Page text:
When veteran Trésor Bunker first came to UC Berkeley last year, he didn’t mention that he’d served in the military. “There are so many stereotypes,” said Bunker in an article on the campus library’s website. “For a lot of vets, once you leave the military, you want to put it behind you, not keep talking about it.”
That’s why army veteran and Berkeley alumnus Jason Deitch co-founded War Ink, a project that uses tattoos to inspire civilians to learn more about veterans’ experiences. “The project aims to undermine the usual stereotypes — that a veteran is either a hero or a ticking time bomb of PTSD — and create real recognition, from one human being to another,” says Deitch.
The War Ink project — a documentary film, digital series and exhibit — highlights stories of combat veterans through memorial tattoos. The exhibit — striking, floor-to-ceiling portraits of men and women veterans displaying their tattoos — is a powerful representation of the effect combat has on veterans.
In one image, Mike Ergo, who served in the Marines and earned his bachelor’s and graduate degrees from Berkeley, stands with his hands on his hips, displaying a striking tattoo across his chest. “Put your preconceived notions on hold,” reads the plaque. “[Veterans] will be forgiving as long as you come across like someone who is okay with listening, really listening, not the ‘I’m waiting for my turn to talk’ listening, but active listening.”
In another photo, Victoria Lord stands with her arm extended, showing a brilliant arm tattoo and words written across her back, ending with “Love still stands when all else has fallen.” Lord, who was adopted from South Korea, joined the Navy right after high school and served on the medical team.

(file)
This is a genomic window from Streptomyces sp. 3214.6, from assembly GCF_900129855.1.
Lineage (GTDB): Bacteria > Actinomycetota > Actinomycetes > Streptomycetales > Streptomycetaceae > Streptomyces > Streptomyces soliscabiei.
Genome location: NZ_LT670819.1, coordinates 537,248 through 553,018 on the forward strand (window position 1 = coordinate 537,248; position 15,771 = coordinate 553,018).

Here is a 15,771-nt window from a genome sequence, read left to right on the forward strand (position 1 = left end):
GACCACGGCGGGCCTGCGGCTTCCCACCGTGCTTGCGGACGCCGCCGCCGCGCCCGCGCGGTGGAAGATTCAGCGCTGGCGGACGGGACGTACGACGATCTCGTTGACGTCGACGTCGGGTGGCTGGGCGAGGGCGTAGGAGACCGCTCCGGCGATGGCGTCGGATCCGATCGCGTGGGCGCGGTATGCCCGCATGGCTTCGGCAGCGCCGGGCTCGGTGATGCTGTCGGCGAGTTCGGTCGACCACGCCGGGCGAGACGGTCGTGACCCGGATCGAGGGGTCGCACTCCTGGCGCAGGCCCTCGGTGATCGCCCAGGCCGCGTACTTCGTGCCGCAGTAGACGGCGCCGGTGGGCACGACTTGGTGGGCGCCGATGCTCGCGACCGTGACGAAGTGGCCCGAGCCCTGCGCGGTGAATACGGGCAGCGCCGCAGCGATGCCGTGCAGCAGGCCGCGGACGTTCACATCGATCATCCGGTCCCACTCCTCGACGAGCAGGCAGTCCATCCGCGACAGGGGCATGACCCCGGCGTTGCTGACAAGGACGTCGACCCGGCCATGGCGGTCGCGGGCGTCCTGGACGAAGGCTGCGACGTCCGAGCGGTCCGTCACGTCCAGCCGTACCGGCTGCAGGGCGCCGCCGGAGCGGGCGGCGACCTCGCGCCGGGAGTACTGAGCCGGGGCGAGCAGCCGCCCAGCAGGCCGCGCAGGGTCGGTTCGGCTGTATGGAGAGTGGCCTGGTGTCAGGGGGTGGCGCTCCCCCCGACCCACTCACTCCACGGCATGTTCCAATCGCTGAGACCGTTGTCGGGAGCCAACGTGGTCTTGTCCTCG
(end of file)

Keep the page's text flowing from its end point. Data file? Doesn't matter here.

“I never really had a very strong family structure previously,” she says. “So when I joined the military, there was structure. There was a roof over my head, there was food on my table and there were people who were going to stand behind me no matter what. They taught me the real meaning of family.”
Co-creator Deitch is now part of the Program in Rehabilitation Neuroscience, run by Berkeley and the VA medical centers of Martinez and San Francisco. He says the campus is a natural fit for the War Ink exhibit and event. “Berkeley is about social action, serving something greater than yourself — like serving your country.”
Deitch founded War Ink with Chris Brown, deputy county librarian for Santa Clara County.
The War Ink exhibit will be on display in the corridor east of the Brown Gallery in the Doe Library through November.
Learn about the resources offered by the Cal Veteran Services Center.